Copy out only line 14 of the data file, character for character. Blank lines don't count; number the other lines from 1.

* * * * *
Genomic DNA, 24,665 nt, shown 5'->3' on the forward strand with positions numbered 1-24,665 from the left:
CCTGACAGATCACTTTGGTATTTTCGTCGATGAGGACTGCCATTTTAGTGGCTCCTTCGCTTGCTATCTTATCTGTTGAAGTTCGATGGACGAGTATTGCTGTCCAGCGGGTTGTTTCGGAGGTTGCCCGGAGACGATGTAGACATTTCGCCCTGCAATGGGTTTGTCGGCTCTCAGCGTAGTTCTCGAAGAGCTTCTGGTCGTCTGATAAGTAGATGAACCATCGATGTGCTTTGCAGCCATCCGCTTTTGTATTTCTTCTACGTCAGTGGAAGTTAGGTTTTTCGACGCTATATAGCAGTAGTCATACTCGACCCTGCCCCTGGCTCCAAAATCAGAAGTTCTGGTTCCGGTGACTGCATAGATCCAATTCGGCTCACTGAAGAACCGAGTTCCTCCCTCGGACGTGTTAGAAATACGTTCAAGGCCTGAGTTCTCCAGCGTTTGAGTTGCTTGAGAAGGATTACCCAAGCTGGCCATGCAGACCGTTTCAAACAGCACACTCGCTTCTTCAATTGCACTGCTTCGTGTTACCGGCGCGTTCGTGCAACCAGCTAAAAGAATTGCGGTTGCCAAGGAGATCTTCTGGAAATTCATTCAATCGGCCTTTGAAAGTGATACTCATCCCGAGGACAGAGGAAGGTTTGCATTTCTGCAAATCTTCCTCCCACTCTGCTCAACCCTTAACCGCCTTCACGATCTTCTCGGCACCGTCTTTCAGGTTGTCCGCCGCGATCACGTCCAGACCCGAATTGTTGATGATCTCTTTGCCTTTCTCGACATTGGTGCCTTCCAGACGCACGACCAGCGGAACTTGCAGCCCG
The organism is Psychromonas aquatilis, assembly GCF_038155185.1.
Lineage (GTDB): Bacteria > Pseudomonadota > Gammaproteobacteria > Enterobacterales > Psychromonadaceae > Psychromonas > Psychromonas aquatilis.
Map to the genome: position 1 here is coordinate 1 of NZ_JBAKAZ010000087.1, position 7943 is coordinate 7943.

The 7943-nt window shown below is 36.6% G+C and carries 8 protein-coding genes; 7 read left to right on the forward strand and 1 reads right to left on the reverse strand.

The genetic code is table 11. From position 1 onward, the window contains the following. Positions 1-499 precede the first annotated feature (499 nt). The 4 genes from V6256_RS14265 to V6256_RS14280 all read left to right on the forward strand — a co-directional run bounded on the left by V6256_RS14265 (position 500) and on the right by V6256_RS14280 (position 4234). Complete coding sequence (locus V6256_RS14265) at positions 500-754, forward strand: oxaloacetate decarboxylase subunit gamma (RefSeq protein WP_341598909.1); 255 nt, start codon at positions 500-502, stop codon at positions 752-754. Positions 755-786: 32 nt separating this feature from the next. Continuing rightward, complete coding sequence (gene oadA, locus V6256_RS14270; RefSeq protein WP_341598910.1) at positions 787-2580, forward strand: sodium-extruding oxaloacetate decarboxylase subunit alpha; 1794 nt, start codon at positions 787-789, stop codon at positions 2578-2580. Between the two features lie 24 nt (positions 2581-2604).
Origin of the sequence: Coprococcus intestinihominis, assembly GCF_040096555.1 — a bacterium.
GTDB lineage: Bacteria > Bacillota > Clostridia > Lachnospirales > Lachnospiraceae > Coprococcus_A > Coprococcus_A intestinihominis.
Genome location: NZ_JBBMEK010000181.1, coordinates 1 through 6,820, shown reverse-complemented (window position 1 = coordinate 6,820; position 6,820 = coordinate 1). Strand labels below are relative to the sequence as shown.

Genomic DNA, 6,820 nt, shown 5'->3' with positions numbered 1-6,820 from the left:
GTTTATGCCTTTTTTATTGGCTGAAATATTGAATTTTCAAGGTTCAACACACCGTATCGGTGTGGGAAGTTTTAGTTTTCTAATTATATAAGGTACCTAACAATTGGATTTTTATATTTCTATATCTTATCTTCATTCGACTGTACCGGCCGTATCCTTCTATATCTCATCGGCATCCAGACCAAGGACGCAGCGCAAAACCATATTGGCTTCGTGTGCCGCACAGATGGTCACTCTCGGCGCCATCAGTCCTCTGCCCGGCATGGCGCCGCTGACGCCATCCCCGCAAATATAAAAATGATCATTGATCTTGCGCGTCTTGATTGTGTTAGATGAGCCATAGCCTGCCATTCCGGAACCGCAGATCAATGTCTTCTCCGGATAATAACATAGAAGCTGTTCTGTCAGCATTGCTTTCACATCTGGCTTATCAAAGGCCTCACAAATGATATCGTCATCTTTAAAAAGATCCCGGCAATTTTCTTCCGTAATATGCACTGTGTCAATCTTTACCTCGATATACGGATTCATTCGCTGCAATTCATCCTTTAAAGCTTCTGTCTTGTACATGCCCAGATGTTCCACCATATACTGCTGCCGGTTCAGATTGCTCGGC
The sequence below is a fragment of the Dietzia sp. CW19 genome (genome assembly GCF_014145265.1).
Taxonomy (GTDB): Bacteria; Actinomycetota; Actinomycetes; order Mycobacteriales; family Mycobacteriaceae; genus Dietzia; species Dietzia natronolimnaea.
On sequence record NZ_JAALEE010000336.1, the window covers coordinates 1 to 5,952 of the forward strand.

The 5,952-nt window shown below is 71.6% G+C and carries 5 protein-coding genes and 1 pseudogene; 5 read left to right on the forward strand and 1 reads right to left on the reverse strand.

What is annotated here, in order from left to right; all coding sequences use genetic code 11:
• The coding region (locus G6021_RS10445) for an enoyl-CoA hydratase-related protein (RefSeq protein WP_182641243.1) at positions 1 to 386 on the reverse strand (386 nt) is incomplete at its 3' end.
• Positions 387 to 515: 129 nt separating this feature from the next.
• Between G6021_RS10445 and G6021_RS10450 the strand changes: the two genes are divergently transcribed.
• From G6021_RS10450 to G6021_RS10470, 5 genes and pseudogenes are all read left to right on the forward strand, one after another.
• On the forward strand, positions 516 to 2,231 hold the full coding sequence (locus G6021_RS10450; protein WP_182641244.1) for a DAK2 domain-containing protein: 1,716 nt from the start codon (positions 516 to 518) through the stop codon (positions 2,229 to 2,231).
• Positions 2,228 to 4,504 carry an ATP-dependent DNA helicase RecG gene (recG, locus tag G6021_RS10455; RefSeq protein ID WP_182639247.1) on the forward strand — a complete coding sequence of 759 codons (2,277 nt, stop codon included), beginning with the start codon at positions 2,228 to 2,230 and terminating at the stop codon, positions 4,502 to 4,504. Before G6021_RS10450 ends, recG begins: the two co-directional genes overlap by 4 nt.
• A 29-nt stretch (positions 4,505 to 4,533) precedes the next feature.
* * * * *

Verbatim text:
Taxonomy (GTDB): Bacteria; Actinomycetota; Actinomycetes; order Mycobacteriales; family Mycobacteriaceae; genus Dietzia; species Dietzia natronolimnaea.